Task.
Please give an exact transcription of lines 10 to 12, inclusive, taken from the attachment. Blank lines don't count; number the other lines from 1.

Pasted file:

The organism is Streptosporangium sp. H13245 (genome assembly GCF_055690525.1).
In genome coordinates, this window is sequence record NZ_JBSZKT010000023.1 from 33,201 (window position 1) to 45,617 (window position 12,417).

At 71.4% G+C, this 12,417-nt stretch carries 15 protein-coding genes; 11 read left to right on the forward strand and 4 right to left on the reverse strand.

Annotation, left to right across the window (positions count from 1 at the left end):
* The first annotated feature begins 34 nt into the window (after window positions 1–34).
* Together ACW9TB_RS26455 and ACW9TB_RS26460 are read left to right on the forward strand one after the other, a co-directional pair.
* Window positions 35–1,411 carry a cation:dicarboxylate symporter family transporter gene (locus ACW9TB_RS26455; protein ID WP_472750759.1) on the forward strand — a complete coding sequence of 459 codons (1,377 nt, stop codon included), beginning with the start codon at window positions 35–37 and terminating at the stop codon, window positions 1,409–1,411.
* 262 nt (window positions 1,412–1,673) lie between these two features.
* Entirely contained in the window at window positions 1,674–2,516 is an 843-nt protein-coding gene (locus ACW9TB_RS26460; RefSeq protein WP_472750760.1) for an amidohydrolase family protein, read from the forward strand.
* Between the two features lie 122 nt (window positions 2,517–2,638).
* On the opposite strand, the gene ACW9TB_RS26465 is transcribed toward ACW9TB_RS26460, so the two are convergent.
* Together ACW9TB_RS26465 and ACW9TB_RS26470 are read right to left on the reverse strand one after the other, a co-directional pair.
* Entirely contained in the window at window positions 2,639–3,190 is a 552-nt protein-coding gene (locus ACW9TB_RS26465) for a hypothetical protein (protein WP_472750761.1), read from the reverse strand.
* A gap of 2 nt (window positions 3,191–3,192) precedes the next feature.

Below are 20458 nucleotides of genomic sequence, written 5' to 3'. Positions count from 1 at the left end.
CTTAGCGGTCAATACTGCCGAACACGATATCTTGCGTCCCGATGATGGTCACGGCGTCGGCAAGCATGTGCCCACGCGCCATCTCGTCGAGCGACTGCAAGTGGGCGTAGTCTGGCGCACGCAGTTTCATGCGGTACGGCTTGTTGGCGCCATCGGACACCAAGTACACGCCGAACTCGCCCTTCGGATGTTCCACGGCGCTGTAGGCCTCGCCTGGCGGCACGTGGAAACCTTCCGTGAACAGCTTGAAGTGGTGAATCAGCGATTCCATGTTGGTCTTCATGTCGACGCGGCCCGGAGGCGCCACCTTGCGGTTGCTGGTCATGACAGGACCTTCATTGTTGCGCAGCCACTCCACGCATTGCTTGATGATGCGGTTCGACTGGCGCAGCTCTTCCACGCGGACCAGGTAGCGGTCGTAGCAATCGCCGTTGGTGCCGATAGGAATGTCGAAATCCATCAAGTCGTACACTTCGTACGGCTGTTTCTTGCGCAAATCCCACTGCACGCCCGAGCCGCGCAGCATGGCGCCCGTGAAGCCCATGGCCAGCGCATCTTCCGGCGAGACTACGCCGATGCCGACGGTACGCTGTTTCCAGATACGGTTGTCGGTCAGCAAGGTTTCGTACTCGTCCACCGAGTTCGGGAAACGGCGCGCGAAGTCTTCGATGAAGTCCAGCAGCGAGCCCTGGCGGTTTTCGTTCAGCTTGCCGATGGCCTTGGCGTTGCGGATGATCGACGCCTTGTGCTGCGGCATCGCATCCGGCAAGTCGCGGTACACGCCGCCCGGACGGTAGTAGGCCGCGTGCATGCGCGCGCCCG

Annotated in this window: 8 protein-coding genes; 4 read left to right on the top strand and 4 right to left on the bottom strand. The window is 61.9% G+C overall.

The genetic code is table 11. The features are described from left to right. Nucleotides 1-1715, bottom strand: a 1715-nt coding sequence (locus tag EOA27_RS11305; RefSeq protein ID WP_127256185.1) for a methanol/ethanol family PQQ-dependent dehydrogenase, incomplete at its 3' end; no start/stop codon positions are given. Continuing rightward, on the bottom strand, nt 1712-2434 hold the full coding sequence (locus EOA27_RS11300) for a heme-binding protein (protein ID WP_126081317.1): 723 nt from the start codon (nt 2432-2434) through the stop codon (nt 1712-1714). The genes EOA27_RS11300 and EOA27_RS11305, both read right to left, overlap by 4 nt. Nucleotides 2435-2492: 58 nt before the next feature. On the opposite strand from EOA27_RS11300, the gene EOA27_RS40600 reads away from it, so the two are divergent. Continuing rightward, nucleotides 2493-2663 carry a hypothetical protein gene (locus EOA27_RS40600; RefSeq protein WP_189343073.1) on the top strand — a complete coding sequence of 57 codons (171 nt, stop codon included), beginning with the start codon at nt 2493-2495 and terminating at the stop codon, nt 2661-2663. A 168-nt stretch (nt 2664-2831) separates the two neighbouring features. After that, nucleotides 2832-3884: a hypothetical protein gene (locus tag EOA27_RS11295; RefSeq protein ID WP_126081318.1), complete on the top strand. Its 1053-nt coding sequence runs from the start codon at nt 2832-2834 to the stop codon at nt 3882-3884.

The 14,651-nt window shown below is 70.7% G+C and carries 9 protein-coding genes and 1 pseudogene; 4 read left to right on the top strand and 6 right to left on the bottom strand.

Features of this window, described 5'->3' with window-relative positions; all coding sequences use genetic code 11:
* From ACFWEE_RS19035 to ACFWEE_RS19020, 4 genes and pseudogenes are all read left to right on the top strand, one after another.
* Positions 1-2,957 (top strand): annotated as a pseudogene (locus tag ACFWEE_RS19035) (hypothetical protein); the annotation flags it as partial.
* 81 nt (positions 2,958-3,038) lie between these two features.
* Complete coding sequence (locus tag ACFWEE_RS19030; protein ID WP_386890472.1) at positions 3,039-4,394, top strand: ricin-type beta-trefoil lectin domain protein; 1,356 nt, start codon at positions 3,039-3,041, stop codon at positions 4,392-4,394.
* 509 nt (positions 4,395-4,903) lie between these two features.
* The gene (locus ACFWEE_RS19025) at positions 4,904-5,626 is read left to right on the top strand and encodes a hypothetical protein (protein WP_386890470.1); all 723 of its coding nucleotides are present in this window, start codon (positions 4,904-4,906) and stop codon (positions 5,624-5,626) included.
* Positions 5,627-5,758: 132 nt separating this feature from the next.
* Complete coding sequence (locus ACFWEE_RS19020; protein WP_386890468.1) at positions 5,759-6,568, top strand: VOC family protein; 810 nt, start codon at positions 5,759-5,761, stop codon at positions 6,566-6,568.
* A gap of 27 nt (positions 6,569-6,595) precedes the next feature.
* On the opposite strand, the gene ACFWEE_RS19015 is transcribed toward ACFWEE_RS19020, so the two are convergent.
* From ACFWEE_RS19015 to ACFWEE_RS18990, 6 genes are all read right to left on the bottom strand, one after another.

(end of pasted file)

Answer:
* Between the two features lie 122 nt (window positions 2,517–2,638).
* On the opposite strand, the gene ACW9TB_RS26465 is transcribed toward ACW9TB_RS26460, so the two are convergent.
* Together ACW9TB_RS26465 and ACW9TB_RS26470 are read right to left on the reverse strand one after the other, a co-directional pair.